Audi’s former CEO Rupert Stadler and head of engine development rejected German prosecutors’ allegations related to their roles in the diesel-emissions scandal that rocked the luxury automaker’s parent Volkswagen Group.
Lawyers for Stadler and Wolfgang Hatz began laying out their defense Tuesday after prosecutors started making their case last week in a trial near Audi’s headquarters.
Stadler is accused of failing to stop the sale of rigged cars in Europe even after U.S. authorities uncovered the engine-rigging scandal in September 2015, while Hatz is alleged to have known about the cheating as early as 2008.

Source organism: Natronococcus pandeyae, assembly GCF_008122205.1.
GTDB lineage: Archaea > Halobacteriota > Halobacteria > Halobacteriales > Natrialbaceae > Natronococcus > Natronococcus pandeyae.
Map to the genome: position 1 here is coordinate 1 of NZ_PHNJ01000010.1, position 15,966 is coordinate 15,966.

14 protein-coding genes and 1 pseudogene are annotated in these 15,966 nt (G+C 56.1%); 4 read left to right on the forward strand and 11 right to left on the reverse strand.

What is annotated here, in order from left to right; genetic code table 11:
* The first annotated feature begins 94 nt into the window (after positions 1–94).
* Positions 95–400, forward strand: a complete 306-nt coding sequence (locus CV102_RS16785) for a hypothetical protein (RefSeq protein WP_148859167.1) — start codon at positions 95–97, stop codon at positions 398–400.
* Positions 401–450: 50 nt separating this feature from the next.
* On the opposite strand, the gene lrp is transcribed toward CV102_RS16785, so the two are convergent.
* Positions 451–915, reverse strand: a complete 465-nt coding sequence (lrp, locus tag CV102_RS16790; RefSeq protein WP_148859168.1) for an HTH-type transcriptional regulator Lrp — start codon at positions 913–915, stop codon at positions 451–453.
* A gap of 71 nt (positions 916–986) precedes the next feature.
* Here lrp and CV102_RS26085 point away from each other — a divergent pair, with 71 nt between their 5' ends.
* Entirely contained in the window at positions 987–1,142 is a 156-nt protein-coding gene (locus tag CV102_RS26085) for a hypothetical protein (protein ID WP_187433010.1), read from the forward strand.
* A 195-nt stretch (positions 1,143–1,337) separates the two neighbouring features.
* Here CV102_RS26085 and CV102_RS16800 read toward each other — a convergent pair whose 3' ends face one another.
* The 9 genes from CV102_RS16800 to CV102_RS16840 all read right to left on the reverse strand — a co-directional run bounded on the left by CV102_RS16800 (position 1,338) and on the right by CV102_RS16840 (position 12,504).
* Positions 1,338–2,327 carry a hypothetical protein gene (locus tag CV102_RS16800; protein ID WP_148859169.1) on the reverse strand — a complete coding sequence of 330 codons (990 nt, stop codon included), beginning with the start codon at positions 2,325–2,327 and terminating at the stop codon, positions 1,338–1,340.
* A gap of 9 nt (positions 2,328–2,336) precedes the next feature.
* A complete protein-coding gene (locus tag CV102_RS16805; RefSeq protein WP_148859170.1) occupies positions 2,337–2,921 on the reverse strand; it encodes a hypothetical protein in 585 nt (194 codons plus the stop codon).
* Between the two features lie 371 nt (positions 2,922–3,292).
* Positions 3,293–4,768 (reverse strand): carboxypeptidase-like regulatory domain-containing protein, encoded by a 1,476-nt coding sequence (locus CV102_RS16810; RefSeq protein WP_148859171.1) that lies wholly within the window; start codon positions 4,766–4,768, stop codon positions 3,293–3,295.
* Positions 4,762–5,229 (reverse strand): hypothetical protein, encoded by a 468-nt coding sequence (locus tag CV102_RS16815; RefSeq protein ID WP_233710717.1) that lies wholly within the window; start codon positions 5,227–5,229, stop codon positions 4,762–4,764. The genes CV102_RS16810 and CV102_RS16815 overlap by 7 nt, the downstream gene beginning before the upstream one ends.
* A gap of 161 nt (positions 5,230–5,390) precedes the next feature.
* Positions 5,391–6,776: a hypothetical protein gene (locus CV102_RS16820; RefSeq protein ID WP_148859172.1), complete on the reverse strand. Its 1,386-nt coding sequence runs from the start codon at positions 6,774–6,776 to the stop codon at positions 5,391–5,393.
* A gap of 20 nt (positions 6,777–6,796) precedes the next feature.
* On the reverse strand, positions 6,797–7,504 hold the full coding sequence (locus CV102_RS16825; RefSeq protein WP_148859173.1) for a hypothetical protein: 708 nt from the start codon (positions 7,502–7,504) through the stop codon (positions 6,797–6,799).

Gerson Trueg, an attorney for Hatz, said there’s no evidence his client was aware of the cheating and insisted he would not have tolerated illegal conduct at Audi.
Stadler’s lawyer Thilo Pfordte lashed out at prosecutors over their tactics, claiming they were designed to force the former CEO to become part of the trial even as allegations against him are less severe than those leveled at Hatz and two other suspects who are former Audi engineers.